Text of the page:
Air pollution worldwide is responsible for far more deaths than other known risk factors
A damning new study reports that at least 123,000 people have died in Bangladesh because of indoor and outdoor air pollution.
The report, titled State of Global Air 2019, concludes that the quality of the air in our country is so hazardous that it stands to shorten the life of a child by 30 months on average.
Surely, it is a matter of grave concern when the very air we breathe is killing us.
Much has been written about the toxic air of our cities, but very little has been done to improve it. While we have a draft law, the Clean Air Act 2019, waiting to be ratified, it is imperative that we do not delay on any process which could help reduce the levels of pollution in our country.
Air pollution worldwide is responsible for far more deaths than other known risk factors such as malnutrition, substance abuse, and physical inactivity -- China and India, together, were responsible for over half of the total attributable global deaths, with each country witnessing over 1.2 million deaths from all air pollution in 2017.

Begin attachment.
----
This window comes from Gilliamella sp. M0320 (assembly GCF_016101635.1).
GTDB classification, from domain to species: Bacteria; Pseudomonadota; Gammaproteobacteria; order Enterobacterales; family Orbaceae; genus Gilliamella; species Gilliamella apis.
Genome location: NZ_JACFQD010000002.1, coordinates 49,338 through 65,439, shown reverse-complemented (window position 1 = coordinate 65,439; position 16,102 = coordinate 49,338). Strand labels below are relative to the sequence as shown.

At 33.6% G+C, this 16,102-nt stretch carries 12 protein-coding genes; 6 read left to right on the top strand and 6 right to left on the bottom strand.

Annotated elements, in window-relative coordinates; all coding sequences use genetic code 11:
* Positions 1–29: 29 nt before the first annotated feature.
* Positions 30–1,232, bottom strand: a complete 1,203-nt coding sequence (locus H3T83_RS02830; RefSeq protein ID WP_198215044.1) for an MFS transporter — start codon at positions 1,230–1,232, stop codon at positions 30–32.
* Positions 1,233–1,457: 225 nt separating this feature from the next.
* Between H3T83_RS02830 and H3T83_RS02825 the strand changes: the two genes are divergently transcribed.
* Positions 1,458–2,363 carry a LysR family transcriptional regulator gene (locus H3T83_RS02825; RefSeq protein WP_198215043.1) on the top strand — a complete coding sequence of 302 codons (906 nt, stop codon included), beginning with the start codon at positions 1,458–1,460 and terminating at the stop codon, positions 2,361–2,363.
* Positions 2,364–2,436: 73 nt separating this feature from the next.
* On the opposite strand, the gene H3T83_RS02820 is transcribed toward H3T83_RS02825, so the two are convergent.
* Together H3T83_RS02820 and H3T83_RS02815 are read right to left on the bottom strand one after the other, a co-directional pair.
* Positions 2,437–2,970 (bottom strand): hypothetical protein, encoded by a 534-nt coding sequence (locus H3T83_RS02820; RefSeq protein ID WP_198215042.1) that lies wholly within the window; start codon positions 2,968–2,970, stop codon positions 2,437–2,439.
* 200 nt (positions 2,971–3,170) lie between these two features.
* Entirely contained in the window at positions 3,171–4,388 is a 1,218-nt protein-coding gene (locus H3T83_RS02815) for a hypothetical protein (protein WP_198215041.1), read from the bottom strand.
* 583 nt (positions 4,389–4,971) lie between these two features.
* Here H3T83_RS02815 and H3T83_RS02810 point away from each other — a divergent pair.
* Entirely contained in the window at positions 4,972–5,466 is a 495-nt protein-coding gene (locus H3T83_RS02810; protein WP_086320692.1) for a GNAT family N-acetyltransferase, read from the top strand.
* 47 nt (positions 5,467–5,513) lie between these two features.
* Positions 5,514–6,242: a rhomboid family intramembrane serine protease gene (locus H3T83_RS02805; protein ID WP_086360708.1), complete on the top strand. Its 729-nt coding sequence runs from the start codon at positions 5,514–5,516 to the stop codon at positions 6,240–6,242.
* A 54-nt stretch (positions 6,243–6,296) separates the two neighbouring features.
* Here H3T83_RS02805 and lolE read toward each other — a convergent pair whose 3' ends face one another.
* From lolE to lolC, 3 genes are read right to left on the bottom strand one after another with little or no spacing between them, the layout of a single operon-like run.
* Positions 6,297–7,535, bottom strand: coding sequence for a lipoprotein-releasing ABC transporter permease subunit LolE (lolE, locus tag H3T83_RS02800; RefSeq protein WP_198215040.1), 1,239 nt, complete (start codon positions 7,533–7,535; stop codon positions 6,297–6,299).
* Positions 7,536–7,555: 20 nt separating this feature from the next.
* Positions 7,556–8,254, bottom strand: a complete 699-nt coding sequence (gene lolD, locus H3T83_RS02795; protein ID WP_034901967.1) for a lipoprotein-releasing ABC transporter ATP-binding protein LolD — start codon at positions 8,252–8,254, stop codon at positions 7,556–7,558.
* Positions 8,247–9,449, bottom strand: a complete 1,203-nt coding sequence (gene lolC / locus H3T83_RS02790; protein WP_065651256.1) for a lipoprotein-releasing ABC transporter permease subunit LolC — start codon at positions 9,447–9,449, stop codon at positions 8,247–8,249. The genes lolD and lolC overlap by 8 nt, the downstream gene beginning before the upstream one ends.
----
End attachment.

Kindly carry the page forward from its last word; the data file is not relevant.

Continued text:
Clearly, this is an issue we cannot afford to be lax about -- especially as a nation that is trying to achieve ambitious development goals.
Brick kilns, vehicular emissions, and construction work are some of the biggest contributors of air pollution in our country. Brick kilns, though, are by far the biggest culprits, accounting for a staggering 58% of the overall air pollution.
Needless to say, industries cannot be allowed to pollute our environment with such impunity any longer. We have to seek cleaner, more sustainable means of production.
Until the air we breathe is cleaned up, it will be impossible to truly improve the quality of life for those who live here.